Royal Blood’s second album was awaited with high expectations after their critically acclaimed self-titled debut, released in 2013. ‘How Did We Get So Dark?’ won’t disappoint loyal fans whowant to hear more of the same powerful riffs and drum beats, and it’s also guaranteed to gain the English duo some more followers. However, it’s likely not to impress those who prefer bands to incorporate new and different ideas into their existing sound with every new album.
That being said, there’s only so much that can be done with a drum set and a bass guitar, and this recordis undoubtedly very good for what it is: a familiar blend of pop music and hard rock with a hint of blues. Although the band doesn’t reach the high bar they previously set for themselves, there’s no reason why Jimmy Pageshould change his opinion about them, having stated that Royal Blood have “taken the genre up a serious few notches”.
As a whole, ‘How Did We Get So Dark?’ has the same character, energy and fullness of sound as ‘Royal Blood’ did. Singer and bassist Mike Kerr and drummer Ben Thatcher work very well together, and one could easily expect them to have a lot more experience than their young age suggests.
A very apparent Queens of the Stone Age influence can be heard throughout the record, more so than in the duo’s older material. The first and title track is one of the highlights, and it could easily be one of Kerr and Thatcher’s best. ‘I Only Lie When I Love You’ is the other one that truly stands out: it brilliantly combines the catchiness of pop with a heavier sound. ‘Hole in Your Heart’ is another noteworthy song, and it’s also the most unique, with a chorus that’s hard to forget.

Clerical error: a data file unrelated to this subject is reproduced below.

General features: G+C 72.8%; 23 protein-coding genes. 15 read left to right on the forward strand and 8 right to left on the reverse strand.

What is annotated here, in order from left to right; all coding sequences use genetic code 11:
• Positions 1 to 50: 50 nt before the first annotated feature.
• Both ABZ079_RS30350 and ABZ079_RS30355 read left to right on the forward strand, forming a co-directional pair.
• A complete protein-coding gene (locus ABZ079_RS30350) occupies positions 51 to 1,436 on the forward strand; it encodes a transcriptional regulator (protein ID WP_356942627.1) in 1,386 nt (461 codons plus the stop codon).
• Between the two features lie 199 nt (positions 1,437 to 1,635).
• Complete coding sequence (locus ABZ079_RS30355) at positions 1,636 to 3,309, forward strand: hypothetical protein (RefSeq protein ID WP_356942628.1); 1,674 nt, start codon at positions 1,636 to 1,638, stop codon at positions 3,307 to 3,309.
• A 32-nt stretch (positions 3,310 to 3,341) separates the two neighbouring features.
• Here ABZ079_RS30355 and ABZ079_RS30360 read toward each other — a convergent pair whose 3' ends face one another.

The album’s first single, ‘Lights Out’, is memorable, if not outstanding, with a change of pace that adds some excitement. ‘Hook, Line & Sinker’ was the second single released, which is quite surprising, because it’s one of the more mediocre tunes. Another song that we have heard before is ‘Where Are You Now?’, the soundtrack from the HBO series Vinyl. This might be the simplest track on ‘How Did We Get So Dark?’, and it certainly doesn’t do justice to what the band is capable of.
Lyrically, the record deals with the breakdown and the end of relationships, and it comes across quite weak and even silly at times. This is a shame, because music of this quality would deserve words that are a little more thoughtful and polished. But this detail is easy to overlook, given that the emphasis is clearly on Kerr’s masterful riffs and hummable vocals, and Thatcher’s skilful and incredibly versatile drumming.
Overall, for a record that doesn’t aim any higher than to serve as a continuation of what came before it, ‘How Did We Get So Dark?’ is a pleasant listening experience, but it’s unlikely to become anyone’s favourite album of the year. Nonetheless, Royal Blood deserve credit for their expertise in deliveringcompelling and accessible rock tunes that are fun to listen and sing along to.